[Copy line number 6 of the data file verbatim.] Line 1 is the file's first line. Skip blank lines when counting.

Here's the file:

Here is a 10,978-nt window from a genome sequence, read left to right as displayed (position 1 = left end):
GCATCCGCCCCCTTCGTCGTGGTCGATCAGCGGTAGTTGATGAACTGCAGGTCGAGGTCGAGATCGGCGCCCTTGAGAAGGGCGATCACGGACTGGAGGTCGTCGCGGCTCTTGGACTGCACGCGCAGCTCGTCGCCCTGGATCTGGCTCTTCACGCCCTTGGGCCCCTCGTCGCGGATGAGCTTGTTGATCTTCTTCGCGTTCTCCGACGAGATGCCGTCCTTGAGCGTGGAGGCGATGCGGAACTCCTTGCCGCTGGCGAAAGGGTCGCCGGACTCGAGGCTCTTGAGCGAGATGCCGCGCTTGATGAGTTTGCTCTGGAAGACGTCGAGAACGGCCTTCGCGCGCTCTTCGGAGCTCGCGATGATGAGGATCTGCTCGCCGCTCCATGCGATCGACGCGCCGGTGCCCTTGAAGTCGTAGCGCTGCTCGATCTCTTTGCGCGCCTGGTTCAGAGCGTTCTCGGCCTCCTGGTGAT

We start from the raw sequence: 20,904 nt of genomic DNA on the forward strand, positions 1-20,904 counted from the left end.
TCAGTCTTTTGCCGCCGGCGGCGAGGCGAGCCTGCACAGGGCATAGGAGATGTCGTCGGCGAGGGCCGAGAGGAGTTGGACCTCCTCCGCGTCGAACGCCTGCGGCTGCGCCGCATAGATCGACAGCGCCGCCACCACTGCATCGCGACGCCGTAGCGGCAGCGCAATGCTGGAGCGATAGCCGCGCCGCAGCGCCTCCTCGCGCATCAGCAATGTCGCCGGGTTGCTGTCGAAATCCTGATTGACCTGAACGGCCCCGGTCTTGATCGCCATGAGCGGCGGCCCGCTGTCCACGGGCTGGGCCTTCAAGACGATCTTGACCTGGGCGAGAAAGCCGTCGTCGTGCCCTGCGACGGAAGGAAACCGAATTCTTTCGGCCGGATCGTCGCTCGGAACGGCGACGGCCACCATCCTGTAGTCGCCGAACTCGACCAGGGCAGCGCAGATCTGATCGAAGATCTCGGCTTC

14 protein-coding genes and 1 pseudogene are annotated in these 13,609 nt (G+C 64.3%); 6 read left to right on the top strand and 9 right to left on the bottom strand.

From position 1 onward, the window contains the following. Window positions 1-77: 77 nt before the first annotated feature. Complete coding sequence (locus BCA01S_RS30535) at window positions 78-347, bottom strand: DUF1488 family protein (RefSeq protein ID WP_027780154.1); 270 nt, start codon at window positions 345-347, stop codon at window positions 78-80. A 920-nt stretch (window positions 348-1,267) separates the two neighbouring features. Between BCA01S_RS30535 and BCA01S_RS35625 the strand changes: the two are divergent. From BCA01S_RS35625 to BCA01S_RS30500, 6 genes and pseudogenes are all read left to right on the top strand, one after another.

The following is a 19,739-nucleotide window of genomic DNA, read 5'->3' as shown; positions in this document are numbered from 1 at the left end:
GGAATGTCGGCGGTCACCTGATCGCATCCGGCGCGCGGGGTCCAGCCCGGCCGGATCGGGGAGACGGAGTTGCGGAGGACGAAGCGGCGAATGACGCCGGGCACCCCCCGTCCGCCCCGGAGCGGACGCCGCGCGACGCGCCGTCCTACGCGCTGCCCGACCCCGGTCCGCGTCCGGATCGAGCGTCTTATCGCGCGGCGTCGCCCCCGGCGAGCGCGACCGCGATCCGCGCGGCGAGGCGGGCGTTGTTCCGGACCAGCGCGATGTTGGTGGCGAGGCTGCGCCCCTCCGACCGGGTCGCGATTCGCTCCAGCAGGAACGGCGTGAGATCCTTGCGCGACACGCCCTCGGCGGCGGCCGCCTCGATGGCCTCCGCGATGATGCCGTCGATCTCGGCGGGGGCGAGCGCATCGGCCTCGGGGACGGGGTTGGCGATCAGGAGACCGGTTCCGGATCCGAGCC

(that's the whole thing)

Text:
From position 1 onward, the window contains the following. Window positions 1-77: 77 nt before the first annotated feature. Complete coding sequence (locus BCA01S_RS30535) at window positions 78-347, bottom strand: DUF1488 family protein (RefSeq protein ID WP_027780154.1); 270 nt, start codon at window positions 345-347, stop codon at window positions 78-80. A 920-nt stretch (window positions 348-1,267) separates the two neighbouring features. Between BCA01S_RS30535 and BCA01S_RS35625 the strand changes: the two are divergent. From BCA01S_RS35625 to BCA01S_RS30500, 6 genes and pseudogenes are all read left to right on the top strand, one after another.